Figure 3 shows the relationship between δ2H and δ18O values of precipitation in the Naqu River basin. Referring to the LMWL, there was a higher evaporation process in the main stream and the Mugequ River. The intersection of the Naqu River water line and soil water line indicateds that the surface water of Mugequ River is replenished by the soil water. δ2H and δ18O values between the Mugequ River and soil water were at the same level, which indicates the resupply between river and soil water. The Najinqu, Bazongqu, Mumuqu, Gongqu and Zongqingqu Rivers showed a lower level of heavy isotopes, which was the opposite of soil water, signifying the recharge of precipitation or snowmelt.

5.2. Estimation in Classification of Stable Isotopes in the Naqu River Basin Based on the Variable Fuzzy Evaluation Method

As shown in the Figure 4, it could be seen that the status values of the Najinqu, Bazongqu, Mumuqu, Chengqu and Gongqu Rivers were small, indicating that these tributaries were strongly supplemented by precipitation and snowmelt. The level of status value in the Mugequ River was 2.62 with a high level. In the lower reaches of the lake, the stable isotopes in the river were more abundant due to the evaporation of the lake and the role of stable isotopic fractionation.
The present paper developed a framework for analyzing stable isotopes according to VFEM, and generalized the source identification of water replenishment by rainfall or snowmelt in the Naqu River basin. This approach combined δ2H and δ18O together for the comprehensive evaluation of stable isotopes. Thus, the runoff replenishment by rainfall or snowmelt in the river can be visually determined by the status value of stable isotopes.
The contribution of this work is to transform double indices into the status value for the classification of stable isotopes in the source identification of water replenishment. For example, δ2H and δ18O were used for evaluating the source of water [12,13,14] by using the change in stable isotopic composition due to evaporation or mixing by the different waters, which mainly focused on the exploration of the characteristics of water isotopes; Zhang et al. [21] investigated the variation of δ2H and δ18O in glacial meltwater at Mount Everest and found that the δ2H in ice and snow was larger than in river and lake water relative to the change of δ18O, and δ2H and δ18O studied independently. This study mainly highlighted the discernible speed of runoff replenishment by rainfall or snowmelt based on the combination of the classification of stable isotopes and plot of δ2H vs. δ18O in the Naqu River basin.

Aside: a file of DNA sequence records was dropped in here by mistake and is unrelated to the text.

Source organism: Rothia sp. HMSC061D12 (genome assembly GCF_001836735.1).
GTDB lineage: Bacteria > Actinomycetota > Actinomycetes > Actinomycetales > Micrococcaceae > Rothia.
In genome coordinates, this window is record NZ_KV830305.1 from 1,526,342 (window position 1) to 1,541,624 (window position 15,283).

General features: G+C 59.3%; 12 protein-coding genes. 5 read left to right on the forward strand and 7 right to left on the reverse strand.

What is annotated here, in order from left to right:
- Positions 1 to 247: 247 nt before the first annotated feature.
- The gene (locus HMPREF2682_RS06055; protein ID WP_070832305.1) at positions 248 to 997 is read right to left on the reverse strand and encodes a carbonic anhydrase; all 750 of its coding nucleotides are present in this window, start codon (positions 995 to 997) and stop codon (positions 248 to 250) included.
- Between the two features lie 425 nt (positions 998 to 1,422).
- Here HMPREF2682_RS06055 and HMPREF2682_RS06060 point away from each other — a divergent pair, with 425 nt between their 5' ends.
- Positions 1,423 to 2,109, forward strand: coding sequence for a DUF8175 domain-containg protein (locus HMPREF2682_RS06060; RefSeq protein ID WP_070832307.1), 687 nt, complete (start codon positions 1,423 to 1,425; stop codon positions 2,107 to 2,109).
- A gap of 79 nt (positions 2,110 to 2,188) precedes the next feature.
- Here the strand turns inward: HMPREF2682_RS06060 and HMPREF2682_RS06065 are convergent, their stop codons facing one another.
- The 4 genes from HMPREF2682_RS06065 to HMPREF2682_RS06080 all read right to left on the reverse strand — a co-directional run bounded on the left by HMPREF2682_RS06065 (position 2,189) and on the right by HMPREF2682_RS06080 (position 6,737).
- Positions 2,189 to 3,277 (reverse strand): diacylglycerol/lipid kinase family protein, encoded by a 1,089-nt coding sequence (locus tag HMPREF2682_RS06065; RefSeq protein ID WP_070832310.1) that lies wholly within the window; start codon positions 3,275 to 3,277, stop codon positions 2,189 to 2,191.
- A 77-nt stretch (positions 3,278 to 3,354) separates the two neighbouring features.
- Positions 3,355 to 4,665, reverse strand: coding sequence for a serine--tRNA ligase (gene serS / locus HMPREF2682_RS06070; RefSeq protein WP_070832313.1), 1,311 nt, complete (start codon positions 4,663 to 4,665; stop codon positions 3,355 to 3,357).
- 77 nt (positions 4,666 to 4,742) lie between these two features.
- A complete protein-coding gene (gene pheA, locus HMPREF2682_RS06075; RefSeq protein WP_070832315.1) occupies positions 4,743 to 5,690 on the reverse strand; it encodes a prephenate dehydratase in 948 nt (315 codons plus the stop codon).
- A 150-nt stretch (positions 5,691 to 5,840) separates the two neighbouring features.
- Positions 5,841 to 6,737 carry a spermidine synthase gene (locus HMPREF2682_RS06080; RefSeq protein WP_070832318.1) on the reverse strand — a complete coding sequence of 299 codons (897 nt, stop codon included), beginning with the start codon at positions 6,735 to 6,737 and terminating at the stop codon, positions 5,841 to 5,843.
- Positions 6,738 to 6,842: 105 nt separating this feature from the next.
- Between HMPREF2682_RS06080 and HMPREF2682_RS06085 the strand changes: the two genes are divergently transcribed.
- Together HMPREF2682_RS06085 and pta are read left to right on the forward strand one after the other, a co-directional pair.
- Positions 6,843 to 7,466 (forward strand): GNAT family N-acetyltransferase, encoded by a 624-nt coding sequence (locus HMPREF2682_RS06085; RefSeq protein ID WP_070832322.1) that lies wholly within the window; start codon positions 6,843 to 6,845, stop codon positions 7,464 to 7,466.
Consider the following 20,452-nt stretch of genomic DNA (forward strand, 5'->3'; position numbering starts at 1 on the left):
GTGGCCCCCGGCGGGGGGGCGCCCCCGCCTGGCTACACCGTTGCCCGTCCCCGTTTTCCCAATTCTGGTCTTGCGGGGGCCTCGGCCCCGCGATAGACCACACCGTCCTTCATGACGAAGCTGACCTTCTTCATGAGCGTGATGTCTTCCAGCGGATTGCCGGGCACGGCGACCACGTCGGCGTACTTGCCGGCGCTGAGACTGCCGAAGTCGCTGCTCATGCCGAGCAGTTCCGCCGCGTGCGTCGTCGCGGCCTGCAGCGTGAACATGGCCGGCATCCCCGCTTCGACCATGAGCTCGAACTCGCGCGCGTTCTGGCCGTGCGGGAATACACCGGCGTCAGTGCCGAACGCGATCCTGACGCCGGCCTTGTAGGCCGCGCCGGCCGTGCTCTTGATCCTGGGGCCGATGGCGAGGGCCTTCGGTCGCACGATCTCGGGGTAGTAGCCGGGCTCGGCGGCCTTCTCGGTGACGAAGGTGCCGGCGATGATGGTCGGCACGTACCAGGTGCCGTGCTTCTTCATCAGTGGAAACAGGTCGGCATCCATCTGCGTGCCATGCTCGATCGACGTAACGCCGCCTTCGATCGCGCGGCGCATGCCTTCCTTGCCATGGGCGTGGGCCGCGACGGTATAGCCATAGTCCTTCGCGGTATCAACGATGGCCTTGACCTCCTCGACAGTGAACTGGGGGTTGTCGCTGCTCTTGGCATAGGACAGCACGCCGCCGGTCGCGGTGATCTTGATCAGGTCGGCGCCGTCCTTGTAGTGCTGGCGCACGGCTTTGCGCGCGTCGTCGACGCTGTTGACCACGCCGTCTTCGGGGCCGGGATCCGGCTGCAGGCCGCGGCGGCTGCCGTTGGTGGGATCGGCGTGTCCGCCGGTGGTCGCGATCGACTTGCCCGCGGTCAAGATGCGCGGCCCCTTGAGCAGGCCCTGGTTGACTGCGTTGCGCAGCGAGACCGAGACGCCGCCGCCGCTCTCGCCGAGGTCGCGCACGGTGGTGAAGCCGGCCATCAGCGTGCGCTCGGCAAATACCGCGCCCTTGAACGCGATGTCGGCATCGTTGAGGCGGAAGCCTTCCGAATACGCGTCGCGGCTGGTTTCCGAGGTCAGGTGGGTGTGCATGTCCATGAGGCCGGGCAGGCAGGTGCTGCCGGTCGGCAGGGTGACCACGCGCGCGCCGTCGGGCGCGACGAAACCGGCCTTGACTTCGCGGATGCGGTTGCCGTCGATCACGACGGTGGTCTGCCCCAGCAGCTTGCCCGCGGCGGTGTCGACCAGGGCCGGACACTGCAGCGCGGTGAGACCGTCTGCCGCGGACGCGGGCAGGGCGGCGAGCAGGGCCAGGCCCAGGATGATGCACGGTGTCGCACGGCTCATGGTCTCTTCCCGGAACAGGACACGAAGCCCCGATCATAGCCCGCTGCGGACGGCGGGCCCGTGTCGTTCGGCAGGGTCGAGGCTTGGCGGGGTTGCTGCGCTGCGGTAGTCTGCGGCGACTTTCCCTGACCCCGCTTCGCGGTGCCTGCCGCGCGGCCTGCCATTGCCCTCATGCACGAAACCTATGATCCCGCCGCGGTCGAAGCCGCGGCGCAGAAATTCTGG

However, according to VFEM and the results adopted in this paper, the rationality of the demarcation of the index standard value needs to be further improved. Furthermore, the data of stable isotope samples of river water, soil water and precipitation might need to be enlarged.

6. Conclusions

The classification of stable isotopes was obtained based on VFEM in the Naqu River basin. The grade eigenvalues in different river sections were ranked from low to high as follows: 1, 1.005, 1.089, 1.151, 1.264, 1.455 and 2.624. Compared to the LMWL, three sets of isotopic data were distinguished based on the plots of δ2H vs. δ18O because of different sources of water replenishment in the Naqu River basin. In the winter, snow is produced by the condensation of water vapor generated by continental water vapor, and the river is only replenished by soil water in the winter. In the summer, the status values of the Najinqu, Bazongqu, Mumuqu, Chengqu and Gongqu Rivers were small, indicating that these tributaries were strongly supplemented by precipitation and snowmelt. The level of status value in the Mugequ River was 2.62 with a high level. In the lower reaches of the lake, the stable isotopes in the river were more abundant due to the evaporation of the lake and the role of stable isotopic fractionation.